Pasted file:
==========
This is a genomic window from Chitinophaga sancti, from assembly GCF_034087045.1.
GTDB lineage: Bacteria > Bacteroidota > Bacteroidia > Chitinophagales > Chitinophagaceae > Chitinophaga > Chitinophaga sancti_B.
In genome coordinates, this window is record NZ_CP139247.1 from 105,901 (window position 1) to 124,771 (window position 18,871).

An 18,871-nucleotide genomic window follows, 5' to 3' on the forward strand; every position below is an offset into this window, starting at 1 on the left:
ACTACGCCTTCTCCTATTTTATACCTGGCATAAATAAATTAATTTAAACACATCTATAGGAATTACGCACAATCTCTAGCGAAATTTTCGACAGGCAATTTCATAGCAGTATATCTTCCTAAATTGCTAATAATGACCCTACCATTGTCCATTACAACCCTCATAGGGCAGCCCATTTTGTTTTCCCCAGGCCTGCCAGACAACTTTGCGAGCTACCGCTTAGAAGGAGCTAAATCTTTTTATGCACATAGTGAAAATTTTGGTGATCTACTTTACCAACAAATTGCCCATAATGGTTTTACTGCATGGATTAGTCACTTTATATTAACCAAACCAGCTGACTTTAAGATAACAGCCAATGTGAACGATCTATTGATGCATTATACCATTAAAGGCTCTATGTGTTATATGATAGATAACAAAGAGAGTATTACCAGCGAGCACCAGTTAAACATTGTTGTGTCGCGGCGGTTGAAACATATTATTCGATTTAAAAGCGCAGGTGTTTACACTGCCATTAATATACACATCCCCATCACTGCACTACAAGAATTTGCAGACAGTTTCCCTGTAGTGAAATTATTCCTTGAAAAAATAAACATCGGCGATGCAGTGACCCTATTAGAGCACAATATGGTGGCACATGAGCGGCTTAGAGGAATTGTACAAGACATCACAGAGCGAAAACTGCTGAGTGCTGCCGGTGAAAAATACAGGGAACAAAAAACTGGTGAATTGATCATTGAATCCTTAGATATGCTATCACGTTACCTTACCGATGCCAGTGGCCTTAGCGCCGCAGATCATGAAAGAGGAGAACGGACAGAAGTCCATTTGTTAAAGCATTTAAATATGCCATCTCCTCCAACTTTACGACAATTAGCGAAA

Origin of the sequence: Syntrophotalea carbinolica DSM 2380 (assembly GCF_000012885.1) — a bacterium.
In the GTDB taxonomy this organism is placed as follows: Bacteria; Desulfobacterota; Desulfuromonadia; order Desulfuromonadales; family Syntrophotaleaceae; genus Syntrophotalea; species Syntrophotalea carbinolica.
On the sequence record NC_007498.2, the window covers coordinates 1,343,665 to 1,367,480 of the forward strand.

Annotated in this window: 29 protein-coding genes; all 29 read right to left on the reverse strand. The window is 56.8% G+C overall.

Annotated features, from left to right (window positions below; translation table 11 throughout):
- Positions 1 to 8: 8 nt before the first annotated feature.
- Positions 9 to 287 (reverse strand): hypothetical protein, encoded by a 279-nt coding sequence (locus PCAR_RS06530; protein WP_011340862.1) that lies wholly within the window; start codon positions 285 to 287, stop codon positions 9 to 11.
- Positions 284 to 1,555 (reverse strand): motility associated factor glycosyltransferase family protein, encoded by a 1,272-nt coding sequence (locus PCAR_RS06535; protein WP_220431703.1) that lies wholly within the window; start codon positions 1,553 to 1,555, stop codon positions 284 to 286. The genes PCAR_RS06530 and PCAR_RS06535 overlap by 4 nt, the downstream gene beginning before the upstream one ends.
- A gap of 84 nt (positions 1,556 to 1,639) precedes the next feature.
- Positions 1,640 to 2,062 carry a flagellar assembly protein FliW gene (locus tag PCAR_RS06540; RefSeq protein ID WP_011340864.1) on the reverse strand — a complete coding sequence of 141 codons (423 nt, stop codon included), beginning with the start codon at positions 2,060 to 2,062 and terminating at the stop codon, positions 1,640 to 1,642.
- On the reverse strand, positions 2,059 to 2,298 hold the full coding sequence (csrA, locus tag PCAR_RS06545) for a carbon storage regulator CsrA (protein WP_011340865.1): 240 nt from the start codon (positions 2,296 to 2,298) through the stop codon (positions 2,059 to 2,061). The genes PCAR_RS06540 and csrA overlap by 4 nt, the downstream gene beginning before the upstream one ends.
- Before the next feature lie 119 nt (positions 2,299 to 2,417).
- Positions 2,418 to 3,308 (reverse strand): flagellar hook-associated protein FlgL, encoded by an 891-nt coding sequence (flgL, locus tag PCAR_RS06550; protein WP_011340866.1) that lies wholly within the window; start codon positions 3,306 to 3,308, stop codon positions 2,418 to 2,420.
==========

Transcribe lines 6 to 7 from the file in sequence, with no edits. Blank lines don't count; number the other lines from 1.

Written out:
Origin of the sequence: Syntrophotalea carbinolica DSM 2380 (assembly GCF_000012885.1) — a bacterium.
In the GTDB taxonomy this organism is placed as follows: Bacteria; Desulfobacterota; Desulfuromonadia; order Desulfuromonadales; family Syntrophotaleaceae; genus Syntrophotalea; species Syntrophotalea carbinolica.